Gudas has been suspended four times in his career and he certainly will be watched very closely by the NHL’s Department of Player Safety. One big hit could mean a lengthy suspension. That is a definite concern, but in terms of just his play, there is value there as a third-pair defenseman.

With Gudas in, that will almost certainly push Orpik out.

The move gives Washington six defenseman under contract for next season. Teams will usually keep seven for the regular season, enough for three pairs and one extra. Christian Djoos is a restricted free agent and will presumably be back as well, giving Washington seven blue liners.

Djoos had a down year last season, but he did play a third-pair role on the team’s Cup run and he is only 24. It does not make sense to give up on Djoos after one bad year just for one more year with Orpik who will be 39 at the start of next season.

Given Washington’s salary cap situation, the Caps do not have room for an eighth defenseman. If Orpik were to return, it would mean pushing someone else out. The only of those seven defensemen that would make sense to even consider moving for Orpik would be Gudas.

Gudas would not be the first player in the world to be traded and then flipped or bought out soon after. Ironically, the same thing happened to Orpik last season when he was traded to and then quickly bought out by the Colorado Avalanche.

A buyout here, however, would make no sense. According to CapFriendly’s buyout calculator, a buyout would only give Washington $1,166,667 of cap relief and most of that would go to a new Orpik deal making it pointless. Yes, you still have the $3.405 million of cap space the team would have opened up in the trade, but if the plan all along was to re-sign Orpik and ship out Niskanen, then why not just trade Niskanen for draft picks? Then you get his full cap off the books instead of having to go through the trouble of buying out Gudas and having him count against the cap for the next two seasons. That would make no sense.

As for flipping him and trading him to another team, what would the team get for him that would make it worthwhile? You cannot bring on salary or it defeats the purpose so the Caps’ options for a return would likely be limited to players of the same caliber and cap hit. What would be the point of that?

Prior to this deal, Djoos and Jonas Siegenthaler were the most likely candidates to play on the third pair next season. Both are left shots. Gudas is a right-shot defenseman which now gives Washington three with John Carlson and Nick Jensen. Gudas also plays with a physical edge. Sometimes he goes too far with it, but so long as he can control himself, he would add the physical presence to the blue line that the team stands to lose with Orpik gone.

There is no reason to trade for Gudas unless the team intended for Gudas to play a role next season. General manager Brian MacLellan chose to trade for a player who is a right-shot, physical, third-pair defenseman which is pretty much exactly the hole they needed to fill on their blue line and essentially the spot Orpik will be vacating. That did not just happen by accident.

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Nationals calling up Adrian Sanchez, corresponding roster move pending

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Nationals calling up Adrian Sanchez, corresponding roster move pending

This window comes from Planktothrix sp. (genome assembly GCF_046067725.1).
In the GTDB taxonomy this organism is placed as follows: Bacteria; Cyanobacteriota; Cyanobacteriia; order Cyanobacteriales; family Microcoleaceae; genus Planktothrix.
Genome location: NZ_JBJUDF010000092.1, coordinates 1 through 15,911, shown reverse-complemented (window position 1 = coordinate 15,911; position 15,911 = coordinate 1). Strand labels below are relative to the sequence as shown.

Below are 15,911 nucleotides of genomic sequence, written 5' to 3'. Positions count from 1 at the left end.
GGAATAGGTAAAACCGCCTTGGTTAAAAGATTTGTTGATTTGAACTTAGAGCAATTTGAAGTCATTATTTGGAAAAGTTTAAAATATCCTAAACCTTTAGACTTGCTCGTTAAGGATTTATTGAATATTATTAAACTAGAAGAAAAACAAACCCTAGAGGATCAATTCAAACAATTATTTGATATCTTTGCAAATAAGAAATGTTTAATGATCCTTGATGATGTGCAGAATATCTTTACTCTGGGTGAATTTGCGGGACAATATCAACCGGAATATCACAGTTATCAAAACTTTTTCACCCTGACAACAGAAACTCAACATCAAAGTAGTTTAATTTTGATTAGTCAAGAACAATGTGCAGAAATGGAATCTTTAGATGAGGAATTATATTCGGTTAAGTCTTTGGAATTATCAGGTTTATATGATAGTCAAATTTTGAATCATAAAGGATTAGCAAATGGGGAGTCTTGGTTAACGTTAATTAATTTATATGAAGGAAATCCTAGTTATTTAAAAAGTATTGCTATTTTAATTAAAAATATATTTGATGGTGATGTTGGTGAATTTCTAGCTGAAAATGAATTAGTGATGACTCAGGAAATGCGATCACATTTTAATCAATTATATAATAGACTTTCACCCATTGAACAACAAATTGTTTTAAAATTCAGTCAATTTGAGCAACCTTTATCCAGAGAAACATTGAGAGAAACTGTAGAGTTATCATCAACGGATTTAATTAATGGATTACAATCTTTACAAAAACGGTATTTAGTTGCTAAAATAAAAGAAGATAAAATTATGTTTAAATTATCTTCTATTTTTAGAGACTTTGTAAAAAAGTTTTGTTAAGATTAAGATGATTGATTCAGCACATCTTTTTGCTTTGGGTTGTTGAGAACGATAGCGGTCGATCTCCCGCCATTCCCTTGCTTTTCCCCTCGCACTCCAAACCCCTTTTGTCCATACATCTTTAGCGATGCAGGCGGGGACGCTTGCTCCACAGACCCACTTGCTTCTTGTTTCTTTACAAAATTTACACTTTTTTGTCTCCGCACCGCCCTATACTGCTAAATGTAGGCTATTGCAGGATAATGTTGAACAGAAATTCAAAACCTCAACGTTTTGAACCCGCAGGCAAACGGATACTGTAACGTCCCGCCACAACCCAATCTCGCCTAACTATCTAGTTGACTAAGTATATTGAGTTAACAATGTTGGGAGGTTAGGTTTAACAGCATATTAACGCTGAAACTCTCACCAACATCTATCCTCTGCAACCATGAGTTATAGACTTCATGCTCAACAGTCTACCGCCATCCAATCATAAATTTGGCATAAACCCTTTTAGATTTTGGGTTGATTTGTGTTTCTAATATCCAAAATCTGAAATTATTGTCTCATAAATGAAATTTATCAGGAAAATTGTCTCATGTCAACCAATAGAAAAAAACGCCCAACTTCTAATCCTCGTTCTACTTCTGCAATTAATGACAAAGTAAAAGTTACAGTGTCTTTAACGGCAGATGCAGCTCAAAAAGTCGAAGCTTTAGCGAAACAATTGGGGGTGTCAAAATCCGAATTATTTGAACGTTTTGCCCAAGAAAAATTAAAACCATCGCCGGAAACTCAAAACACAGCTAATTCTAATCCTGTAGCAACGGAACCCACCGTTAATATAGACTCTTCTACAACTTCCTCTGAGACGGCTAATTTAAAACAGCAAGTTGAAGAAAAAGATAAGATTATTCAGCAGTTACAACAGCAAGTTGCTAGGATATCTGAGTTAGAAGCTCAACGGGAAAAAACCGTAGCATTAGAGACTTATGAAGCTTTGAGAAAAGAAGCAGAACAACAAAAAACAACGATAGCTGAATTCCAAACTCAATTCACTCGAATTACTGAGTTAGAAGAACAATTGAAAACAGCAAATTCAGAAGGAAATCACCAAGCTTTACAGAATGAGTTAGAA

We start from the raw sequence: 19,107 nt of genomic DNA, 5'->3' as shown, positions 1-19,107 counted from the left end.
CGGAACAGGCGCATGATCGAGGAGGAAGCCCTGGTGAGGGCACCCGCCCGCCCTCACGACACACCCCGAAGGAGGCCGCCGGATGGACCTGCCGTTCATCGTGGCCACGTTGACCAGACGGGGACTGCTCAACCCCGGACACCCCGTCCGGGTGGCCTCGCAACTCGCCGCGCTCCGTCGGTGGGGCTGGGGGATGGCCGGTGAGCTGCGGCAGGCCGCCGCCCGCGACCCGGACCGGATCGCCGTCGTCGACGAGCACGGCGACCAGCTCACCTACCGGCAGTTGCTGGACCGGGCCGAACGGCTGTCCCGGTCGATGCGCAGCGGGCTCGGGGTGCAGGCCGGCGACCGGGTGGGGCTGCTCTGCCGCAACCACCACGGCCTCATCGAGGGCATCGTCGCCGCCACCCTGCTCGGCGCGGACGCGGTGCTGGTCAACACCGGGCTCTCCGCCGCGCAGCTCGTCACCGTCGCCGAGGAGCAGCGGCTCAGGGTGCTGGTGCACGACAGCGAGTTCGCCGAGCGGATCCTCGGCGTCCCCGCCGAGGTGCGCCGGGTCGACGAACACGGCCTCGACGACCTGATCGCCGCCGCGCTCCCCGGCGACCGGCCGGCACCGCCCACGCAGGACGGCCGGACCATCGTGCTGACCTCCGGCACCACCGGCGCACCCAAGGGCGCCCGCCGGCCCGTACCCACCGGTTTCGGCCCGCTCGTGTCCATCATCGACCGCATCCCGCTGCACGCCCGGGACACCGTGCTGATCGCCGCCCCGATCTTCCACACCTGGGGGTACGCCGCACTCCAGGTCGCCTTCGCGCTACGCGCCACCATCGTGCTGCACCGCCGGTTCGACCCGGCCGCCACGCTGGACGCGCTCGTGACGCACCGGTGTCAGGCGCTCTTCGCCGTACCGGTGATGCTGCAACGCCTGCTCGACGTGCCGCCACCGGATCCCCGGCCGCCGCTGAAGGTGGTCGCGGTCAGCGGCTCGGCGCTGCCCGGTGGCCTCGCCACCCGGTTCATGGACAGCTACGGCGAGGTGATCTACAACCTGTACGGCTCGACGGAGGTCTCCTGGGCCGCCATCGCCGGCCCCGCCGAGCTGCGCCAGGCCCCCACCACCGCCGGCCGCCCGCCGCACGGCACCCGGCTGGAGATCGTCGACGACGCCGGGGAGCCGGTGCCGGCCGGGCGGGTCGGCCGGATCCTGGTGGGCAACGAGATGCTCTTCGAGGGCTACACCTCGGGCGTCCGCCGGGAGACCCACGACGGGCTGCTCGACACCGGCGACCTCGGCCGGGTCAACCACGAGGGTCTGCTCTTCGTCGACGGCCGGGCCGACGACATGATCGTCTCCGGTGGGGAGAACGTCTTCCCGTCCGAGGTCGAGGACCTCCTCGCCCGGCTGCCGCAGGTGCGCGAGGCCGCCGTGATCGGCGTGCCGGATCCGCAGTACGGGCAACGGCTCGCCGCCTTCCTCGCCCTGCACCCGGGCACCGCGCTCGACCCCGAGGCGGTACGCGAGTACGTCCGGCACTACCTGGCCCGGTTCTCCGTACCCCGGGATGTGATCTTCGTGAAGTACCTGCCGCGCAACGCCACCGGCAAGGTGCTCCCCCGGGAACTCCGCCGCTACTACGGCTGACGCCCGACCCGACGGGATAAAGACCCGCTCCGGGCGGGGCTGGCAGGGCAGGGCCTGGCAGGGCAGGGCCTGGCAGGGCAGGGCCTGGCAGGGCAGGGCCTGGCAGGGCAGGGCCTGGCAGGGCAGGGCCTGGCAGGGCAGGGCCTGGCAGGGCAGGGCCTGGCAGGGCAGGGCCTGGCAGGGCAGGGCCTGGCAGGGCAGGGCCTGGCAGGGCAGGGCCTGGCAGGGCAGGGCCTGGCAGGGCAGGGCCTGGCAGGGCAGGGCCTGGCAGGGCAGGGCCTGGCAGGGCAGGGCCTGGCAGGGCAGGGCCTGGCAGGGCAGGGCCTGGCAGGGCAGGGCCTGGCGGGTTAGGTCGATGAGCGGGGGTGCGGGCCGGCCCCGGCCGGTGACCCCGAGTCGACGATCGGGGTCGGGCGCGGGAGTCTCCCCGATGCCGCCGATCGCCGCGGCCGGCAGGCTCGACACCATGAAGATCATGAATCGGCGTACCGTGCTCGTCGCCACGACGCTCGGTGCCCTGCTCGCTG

WASHINGTON -- Manager Davey Martinez wasn’t sure postgame Saturday what’s wrong with reliever Kyle Barraclough.

The right-hander’s velocity is down, his slider flat and too true, his results poor. Barraclough left the mound Saturday at dusk with a 6.39 ERA. He’s allowed seven home runs in 25 ⅓ innings this season. Little he has tried has worked. And his time on the team may be short.

Utility infielder Adrian Sanchez will join the team Sunday, according to a source. Sanchez’s likely departure from Double-A Harrisburg was reported Saturday night by Mick Reinhard, who covers the Senators, and noted Sanchez’s early removal from the game.

The question is who will be leaving to make room for him

Barraclough seems the logical choice. He has options remaining, so the Nationals could send him to Triple-A Fresno to try and work things out. They could also place him on the 10-day injured list, then send him on an extended rehabilitation in the minor leagues, as they did with Trevor Rosenthal. At a minimum, Washington will go from an eight-man bullpen to a five-man bench, finally delivering Martinez more versatility at the plate and in the field.

Barraclough and left-hander Tony Sipp were rarely used in the last three weeks. A week passed between appearances for Barraclough from the end of May to the start of June. Sipp pitched Sunday for just the fifth time since May 24.

If the Nationals do remove Barraclough from the roster -- in whatever fashion -- it will be another layer of indictment for their offseason bullpen plan. They acquired Barraclough via trade with Miami for international slot money. He was supposed to pitch the seventh inning on a regular basis, Rosenthal the eighth and Sean Doolittle the ninth. That lineup has been disastrous outside of Doolittle, compromising the entire season.

Rosenthal’s travails are well-documented. He pitched again Saturday, walked the first batter on four pitches, walked the second batter, then allowing a single to load the bases with no outs. He eventually allowed just a run. His ERA is 19.50 following the outing. It’s the first time this season Rosenthal’s ERA is under 20.00.

While trying to fix Rosenthal, and trying to hang on with Barraclough, the Nationals have turned to Wander Suero and Tanner Rainey to handle the seventh and eighth innings ahead of Doolittle. Few would have predicted that combination before the season began. Despite the relative concern, no one would have predicted the Nationals’ bullpen to be among the worst in the league for much of the season, but has turned out to be just that.